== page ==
Middle East respiratory syndrome coronavirus infection is inhibited by griffithsin.Antiviral Res. 2016 09; 133:1-8.AR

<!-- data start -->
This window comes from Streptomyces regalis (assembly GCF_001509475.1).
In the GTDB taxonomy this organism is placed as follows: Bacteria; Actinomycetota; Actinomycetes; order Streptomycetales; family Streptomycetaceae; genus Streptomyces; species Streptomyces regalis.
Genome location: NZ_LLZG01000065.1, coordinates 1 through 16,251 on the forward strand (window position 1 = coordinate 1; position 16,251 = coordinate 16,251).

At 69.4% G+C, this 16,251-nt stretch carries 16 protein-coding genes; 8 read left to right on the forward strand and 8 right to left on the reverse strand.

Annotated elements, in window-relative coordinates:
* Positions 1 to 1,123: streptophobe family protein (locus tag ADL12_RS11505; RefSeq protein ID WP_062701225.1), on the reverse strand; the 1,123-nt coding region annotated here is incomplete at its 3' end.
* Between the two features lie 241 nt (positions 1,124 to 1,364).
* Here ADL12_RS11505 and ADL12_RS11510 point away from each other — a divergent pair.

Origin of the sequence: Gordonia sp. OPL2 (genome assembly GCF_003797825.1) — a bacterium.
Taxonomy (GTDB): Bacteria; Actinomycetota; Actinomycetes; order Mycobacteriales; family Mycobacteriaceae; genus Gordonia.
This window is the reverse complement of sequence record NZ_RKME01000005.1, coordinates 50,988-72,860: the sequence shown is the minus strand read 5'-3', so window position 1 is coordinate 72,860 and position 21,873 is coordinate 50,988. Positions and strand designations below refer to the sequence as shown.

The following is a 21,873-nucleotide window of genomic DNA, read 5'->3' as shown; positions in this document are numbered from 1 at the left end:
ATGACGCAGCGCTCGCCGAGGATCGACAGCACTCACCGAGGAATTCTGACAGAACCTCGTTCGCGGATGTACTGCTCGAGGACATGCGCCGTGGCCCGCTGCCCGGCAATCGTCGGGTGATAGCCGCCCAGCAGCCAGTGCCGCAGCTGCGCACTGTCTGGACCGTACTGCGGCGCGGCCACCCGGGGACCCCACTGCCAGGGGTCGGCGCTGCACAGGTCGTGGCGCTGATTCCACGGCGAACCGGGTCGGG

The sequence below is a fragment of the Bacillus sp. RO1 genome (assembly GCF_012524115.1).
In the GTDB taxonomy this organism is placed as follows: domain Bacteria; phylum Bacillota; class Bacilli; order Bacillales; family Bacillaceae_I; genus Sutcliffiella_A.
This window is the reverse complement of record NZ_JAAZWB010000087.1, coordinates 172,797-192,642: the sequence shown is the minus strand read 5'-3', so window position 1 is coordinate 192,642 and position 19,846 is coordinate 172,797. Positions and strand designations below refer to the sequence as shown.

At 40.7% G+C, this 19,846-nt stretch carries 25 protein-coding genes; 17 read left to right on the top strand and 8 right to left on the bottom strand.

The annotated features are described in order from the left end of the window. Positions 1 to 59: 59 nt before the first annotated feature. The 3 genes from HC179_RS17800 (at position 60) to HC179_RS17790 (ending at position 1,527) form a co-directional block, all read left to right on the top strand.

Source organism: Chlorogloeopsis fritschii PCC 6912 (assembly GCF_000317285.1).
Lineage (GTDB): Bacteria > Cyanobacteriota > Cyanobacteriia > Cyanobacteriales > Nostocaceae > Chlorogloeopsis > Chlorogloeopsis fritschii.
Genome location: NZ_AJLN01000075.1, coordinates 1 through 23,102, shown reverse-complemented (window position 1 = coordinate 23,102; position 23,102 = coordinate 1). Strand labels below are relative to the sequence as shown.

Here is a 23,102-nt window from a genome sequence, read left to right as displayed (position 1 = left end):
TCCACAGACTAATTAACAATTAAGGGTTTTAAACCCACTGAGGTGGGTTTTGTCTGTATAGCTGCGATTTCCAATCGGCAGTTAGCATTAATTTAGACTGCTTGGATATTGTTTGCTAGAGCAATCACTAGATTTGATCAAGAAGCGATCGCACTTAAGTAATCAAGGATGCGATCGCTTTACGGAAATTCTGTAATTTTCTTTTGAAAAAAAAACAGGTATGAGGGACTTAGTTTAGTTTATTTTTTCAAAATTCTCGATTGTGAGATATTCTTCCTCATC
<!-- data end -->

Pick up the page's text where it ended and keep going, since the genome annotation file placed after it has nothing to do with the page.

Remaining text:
Highly pathogenic human coronaviruses associated with a severe respiratory syndrome, including Middle East respiratory syndrome coronavirus (MERS-CoV), have recently emerged. The MERS-CoV epidemic started in 2012 and is still ongoing, with a mortality rate of approximately 35%. No vaccine is available against MERS-CoV and therapeutic options for MERS-CoV infections are limited to palliative and supportive care. A search for specific antiviral treatments is urgently needed. Coronaviruses are enveloped viruses, with the spike proteins present on their surface responsible for virus entry into the target cell. Lectins are attractive anti-coronavirus candidates because of the highly glycosylated nature of the spike protein. We tested the antiviral effect of griffithsin (GRFT), a lectin isolated from the red marine alga Griffithsia sp. against MERS-CoV infection. Our results demonstrate that while displaying no significant cytotoxicity, griffithsin is a potent inhibitor of MERS-CoV infection. Griffithsin also inhibits entry into host cells of particles pseudotyped with the MERS-CoV spike protein, suggesting that griffithsin inhibits spike protein function during entry. Spike proteins have a dual function during entry, they mediate binding to the host cell surface and also the fusion of the viral envelope with host cell membrane. Time course experiments show that griffithsin inhibits MERS-CoV infection at the binding step. In conclusion, we identify griffithsin as a potent inhibitor of MERS-CoV infection at the entry step.